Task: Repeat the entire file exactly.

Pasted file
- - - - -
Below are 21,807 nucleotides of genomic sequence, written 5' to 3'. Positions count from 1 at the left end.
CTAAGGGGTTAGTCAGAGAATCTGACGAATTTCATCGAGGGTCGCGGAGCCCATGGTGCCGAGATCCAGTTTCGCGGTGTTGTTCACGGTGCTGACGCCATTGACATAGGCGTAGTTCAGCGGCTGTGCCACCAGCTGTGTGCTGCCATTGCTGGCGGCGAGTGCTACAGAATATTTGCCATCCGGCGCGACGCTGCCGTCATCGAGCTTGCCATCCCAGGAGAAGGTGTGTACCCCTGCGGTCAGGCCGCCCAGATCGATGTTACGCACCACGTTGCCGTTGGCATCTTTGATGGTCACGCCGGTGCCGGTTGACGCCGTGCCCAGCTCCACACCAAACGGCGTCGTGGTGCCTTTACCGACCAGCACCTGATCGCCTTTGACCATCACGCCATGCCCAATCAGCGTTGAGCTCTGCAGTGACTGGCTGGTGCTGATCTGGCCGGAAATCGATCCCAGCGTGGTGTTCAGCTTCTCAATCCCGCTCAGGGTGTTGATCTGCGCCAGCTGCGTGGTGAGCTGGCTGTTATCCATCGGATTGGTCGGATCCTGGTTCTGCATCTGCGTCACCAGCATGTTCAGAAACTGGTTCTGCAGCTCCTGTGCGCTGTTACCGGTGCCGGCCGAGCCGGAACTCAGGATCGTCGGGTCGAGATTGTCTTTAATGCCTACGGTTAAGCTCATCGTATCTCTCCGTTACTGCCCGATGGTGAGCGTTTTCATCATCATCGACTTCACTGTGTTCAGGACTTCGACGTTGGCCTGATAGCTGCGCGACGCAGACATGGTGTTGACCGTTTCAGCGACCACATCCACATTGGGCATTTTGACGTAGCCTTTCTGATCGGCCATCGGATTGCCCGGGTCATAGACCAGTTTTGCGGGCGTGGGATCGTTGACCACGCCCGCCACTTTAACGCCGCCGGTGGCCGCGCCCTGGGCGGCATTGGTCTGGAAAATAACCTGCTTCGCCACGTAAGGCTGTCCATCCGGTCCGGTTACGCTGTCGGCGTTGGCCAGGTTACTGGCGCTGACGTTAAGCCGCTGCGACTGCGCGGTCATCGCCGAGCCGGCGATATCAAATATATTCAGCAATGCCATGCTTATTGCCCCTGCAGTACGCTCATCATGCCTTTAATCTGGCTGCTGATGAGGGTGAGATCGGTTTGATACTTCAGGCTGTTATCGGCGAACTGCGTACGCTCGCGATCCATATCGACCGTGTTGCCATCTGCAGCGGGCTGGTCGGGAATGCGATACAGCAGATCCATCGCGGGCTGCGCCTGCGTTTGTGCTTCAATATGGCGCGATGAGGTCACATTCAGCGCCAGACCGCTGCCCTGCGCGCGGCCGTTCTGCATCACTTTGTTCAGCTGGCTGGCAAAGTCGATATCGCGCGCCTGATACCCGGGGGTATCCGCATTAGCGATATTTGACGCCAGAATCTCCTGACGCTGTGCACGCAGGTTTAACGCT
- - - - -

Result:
Below are 21,807 nucleotides of genomic sequence, written 5' to 3'. Positions count from 1 at the left end.
CTAAGGGGTTAGTCAGAGAATCTGACGAATTTCATCGAGGGTCGCGGAGCCCATGGTGCCGAGATCCAGTTTCGCGGTGTTGTTCACGGTGCTGACGCCATTGACATAGGCGTAGTTCAGCGGCTGTGCCACCAGCTGTGTGCTGCCATTGCTGGCGGCGAGTGCTACAGAATATTTGCCATCCGGCGCGACGCTGCCGTCATCGAGCTTGCCATCCCAGGAGAAGGTGTGTACCCCTGCGGTCAGGCCGCCCAGATCGATGTTACGCACCACGTTGCCGTTGGCATCTTTGATGGTCACGCCGGTGCCGGTTGACGCCGTGCCCAGCTCCACACCAAACGGCGTCGTGGTGCCTTTACCGACCAGCACCTGATCGCCTTTGACCATCACGCCATGCCCAATCAGCGTTGAGCTCTGCAGTGACTGGCTGGTGCTGATCTGGCCGGAAATCGATCCCAGCGTGGTGTTCAGCTTCTCAATCCCGCTCAGGGTGTTGATCTGCGCCAGCTGCGTGGTGAGCTGGCTGTTATCCATCGGATTGGTCGGATCCTGGTTCTGCATCTGCGTCACCAGCATGTTCAGAAACTGGTTCTGCAGCTCCTGTGCGCTGTTACCGGTGCCGGCCGAGCCGGAACTCAGGATCGTCGGGTCGAGATTGTCTTTAATGCCTACGGTTAAGCTCATCGTATCTCTCCGTTACTGCCCGATGGTGAGCGTTTTCATCATCATCGACTTCACTGTGTTCAGGACTTCGACGTTGGCCTGATAGCTGCGCGACGCAGACATGGTGTTGACCGTTTCAGCGACCACATCCACATTGGGCATTTTGACGTAGCCTTTCTGATCGGCCATCGGATTGCCCGGGTCATAGACCAGTTTTGCGGGCGTGGGATCGTTGACCACGCCCGCCACTTTAACGCCGCCGGTGGCCGCGCCCTGGGCGGCATTGGTCTGGAAAATAACCTGCTTCGCCACGTAAGGCTGTCCATCCGGTCCGGTTACGCTGTCGGCGTTGGCCAGGTTACTGGCGCTGACGTTAAGCCGCTGCGACTGCGCGGTCATCGCCGAGCCGGCGATATCAAATATATTCAGCAATGCCATGCTTATTGCCCCTGCAGTACGCTCATCATGCCTTTAATCTGGCTGCTGATGAGGGTGAGATCGGTTTGATACTTCAGGCTGTTATCGGCGAACTGCGTACGCTCGCGATCCATATCGACCGTGTTGCCATCTGCAGCGGGCTGGTCGGGAATGCGATACAGCAGATCCATCGCGGGCTGCGCCTGCGTTTGTGCTTCAATATGGCGCGATGAGGTCACATTCAGCGCCAGACCGCTGCCCTGCGCGCGGCCGTTCTGCATCACTTTGTTCAGCTGGCTGGCAAAGTCGATATCGCGCGCCTGATACCCGGGGGTATCCGCATTAGCGATATTTGACGCCAGAATCTCCTGACGCTGTGCACGCAGGTTTAACGCT